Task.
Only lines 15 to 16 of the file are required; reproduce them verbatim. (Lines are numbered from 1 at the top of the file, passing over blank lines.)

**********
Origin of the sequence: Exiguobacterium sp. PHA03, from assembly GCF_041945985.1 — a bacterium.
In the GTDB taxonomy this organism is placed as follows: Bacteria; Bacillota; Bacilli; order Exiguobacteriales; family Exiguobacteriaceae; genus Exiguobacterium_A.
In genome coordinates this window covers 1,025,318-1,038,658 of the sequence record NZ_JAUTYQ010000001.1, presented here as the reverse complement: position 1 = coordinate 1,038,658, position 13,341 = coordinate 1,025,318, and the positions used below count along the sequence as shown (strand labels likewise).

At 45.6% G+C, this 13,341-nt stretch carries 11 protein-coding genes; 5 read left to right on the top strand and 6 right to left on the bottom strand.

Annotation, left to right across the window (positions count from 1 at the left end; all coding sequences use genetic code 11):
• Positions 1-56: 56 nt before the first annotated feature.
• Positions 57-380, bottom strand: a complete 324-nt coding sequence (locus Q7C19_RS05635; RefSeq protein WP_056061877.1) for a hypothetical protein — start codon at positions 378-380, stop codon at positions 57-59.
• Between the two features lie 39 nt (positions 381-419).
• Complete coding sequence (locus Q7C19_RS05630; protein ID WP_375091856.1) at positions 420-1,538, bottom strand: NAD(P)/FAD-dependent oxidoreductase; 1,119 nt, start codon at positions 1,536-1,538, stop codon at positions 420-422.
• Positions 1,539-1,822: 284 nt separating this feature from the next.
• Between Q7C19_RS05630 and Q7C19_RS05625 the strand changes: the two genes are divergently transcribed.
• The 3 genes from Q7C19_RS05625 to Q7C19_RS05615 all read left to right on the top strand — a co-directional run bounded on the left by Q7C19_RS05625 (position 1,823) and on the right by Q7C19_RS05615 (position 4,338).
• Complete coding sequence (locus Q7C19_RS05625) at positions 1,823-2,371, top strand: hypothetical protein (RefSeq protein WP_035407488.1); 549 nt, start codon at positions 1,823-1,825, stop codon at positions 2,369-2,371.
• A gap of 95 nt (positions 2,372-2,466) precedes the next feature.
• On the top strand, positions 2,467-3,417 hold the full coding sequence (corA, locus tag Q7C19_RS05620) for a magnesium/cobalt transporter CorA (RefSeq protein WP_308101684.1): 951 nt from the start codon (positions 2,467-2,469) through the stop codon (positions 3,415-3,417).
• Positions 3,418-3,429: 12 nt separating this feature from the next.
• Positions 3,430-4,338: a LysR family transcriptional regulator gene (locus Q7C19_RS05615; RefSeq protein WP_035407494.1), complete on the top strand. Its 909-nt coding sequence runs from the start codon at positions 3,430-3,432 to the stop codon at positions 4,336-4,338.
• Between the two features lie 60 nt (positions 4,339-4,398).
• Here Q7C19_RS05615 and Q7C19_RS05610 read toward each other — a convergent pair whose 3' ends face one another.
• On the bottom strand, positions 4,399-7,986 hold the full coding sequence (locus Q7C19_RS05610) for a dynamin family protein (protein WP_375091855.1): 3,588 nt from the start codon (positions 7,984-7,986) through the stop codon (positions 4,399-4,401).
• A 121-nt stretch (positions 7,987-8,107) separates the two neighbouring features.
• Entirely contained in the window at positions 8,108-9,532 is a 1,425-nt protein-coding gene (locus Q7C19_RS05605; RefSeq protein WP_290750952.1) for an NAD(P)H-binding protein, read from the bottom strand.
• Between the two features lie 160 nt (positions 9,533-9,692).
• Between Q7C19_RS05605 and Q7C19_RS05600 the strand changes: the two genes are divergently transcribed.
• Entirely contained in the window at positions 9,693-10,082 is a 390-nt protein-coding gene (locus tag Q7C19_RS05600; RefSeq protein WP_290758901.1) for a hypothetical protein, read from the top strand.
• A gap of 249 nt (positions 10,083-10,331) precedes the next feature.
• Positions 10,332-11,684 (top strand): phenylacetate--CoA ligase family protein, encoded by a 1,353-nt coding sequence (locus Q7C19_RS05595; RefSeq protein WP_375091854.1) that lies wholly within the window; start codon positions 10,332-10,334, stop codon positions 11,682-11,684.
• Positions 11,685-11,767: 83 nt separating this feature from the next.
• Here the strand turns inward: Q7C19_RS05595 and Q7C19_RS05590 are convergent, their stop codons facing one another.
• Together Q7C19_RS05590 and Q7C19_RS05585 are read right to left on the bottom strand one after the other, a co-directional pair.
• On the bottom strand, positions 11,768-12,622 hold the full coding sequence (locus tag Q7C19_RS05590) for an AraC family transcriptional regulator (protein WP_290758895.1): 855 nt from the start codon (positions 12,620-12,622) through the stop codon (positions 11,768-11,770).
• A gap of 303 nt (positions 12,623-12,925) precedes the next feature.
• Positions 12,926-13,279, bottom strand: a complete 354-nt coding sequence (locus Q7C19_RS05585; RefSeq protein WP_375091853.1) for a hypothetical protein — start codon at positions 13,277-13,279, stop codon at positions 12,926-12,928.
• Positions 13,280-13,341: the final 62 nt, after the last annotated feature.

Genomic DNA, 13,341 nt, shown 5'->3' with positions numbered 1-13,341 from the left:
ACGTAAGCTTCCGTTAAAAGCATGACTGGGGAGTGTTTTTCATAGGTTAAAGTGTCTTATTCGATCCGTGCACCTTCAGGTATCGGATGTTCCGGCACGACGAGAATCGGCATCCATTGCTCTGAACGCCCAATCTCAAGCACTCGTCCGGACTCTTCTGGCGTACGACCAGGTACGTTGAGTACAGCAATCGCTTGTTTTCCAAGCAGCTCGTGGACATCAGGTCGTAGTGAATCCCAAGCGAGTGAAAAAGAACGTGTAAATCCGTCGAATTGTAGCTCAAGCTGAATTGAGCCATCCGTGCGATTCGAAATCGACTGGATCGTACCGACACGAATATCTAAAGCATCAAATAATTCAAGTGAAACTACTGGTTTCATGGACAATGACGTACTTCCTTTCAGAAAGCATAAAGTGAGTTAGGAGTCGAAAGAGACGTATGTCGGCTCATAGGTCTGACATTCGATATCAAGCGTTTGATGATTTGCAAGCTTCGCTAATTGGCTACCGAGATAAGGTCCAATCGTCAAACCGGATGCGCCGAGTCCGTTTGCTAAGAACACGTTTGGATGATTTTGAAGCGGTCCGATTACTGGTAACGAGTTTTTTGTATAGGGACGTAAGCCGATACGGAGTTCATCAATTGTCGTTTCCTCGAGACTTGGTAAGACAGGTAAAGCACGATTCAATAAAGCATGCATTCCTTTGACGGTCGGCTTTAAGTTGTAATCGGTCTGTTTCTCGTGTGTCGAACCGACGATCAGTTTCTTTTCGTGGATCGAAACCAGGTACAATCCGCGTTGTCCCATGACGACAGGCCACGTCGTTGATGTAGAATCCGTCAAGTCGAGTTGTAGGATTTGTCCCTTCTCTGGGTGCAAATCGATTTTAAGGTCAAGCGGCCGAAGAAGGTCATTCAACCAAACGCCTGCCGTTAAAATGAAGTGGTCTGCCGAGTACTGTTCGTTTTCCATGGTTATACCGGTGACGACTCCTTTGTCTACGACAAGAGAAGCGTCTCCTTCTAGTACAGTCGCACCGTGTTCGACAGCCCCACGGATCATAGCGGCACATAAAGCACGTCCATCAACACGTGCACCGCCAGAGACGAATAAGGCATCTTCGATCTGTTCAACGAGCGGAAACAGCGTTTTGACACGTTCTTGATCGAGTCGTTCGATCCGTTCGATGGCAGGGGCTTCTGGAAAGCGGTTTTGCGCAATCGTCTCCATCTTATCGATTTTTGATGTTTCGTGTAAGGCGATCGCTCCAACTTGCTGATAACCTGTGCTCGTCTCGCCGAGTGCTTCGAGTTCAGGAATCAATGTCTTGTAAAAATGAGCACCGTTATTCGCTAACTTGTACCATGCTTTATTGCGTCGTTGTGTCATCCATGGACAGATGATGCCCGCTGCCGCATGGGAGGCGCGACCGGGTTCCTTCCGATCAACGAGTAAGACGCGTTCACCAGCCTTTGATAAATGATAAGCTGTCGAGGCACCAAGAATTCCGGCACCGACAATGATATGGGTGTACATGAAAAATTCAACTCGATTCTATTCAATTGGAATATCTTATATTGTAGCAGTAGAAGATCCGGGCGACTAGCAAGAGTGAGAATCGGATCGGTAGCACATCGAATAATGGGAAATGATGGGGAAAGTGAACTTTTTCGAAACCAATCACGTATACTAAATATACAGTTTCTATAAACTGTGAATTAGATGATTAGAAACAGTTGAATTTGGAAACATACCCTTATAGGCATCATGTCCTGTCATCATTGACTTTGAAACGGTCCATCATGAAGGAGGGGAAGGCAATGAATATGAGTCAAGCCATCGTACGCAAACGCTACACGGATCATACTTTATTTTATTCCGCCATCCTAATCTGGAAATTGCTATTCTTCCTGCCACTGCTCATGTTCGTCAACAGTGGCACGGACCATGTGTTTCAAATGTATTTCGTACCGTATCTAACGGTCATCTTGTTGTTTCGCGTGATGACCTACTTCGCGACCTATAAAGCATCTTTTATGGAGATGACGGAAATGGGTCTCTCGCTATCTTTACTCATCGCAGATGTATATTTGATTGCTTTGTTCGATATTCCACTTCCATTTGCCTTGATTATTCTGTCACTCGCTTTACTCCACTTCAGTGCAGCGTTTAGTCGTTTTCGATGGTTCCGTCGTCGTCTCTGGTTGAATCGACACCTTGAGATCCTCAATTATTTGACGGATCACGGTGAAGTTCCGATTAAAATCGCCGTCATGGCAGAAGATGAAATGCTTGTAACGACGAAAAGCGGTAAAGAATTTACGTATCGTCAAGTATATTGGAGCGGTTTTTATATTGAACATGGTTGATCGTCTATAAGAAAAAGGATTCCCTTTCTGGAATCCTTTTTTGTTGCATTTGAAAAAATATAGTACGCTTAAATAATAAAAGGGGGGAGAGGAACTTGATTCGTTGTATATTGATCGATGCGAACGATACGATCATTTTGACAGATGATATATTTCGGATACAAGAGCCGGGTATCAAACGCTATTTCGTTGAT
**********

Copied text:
• On the top strand, positions 2,467-3,417 hold the full coding sequence (corA, locus tag Q7C19_RS05620) for a magnesium/cobalt transporter CorA (RefSeq protein WP_308101684.1): 951 nt from the start codon (positions 2,467-2,469) through the stop codon (positions 3,415-3,417).
• Positions 3,418-3,429: 12 nt separating this feature from the next.